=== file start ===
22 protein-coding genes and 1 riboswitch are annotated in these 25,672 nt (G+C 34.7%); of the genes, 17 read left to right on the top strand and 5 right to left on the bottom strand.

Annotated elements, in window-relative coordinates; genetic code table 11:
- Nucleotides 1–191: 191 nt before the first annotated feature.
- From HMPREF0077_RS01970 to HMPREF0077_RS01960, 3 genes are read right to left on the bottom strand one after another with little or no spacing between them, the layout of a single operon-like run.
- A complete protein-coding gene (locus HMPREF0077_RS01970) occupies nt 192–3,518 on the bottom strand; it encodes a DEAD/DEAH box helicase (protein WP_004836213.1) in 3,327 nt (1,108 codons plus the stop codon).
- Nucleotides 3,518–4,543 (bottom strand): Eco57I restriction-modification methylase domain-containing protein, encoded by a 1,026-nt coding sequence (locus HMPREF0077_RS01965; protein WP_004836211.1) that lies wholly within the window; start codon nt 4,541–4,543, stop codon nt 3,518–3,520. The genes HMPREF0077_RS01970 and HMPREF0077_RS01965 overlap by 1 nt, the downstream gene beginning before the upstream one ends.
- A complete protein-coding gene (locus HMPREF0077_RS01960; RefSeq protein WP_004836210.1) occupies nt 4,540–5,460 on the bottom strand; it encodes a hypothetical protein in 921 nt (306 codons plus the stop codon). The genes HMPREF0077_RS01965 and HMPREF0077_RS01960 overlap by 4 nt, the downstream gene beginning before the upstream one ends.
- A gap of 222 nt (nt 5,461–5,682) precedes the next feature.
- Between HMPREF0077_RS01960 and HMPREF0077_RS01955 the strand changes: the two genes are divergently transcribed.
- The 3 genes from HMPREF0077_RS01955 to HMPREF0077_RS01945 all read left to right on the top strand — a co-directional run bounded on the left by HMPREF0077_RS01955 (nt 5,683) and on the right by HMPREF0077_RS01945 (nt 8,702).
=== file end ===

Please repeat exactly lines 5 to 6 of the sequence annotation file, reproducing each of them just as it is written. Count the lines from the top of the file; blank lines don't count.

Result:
- A complete protein-coding gene (locus HMPREF0077_RS01970) occupies nt 192–3,518 on the bottom strand; it encodes a DEAD/DEAH box helicase (protein WP_004836213.1) in 3,327 nt (1,108 codons plus the stop codon).
- Nucleotides 3,518–4,543 (bottom strand): Eco57I restriction-modification methylase domain-containing protein, encoded by a 1,026-nt coding sequence (locus HMPREF0077_RS01965; protein WP_004836211.1) that lies wholly within the window; start codon nt 4,541–4,543, stop codon nt 3,518–3,520. The genes HMPREF0077_RS01970 and HMPREF0077_RS01965 overlap by 1 nt, the downstream gene beginning before the upstream one ends.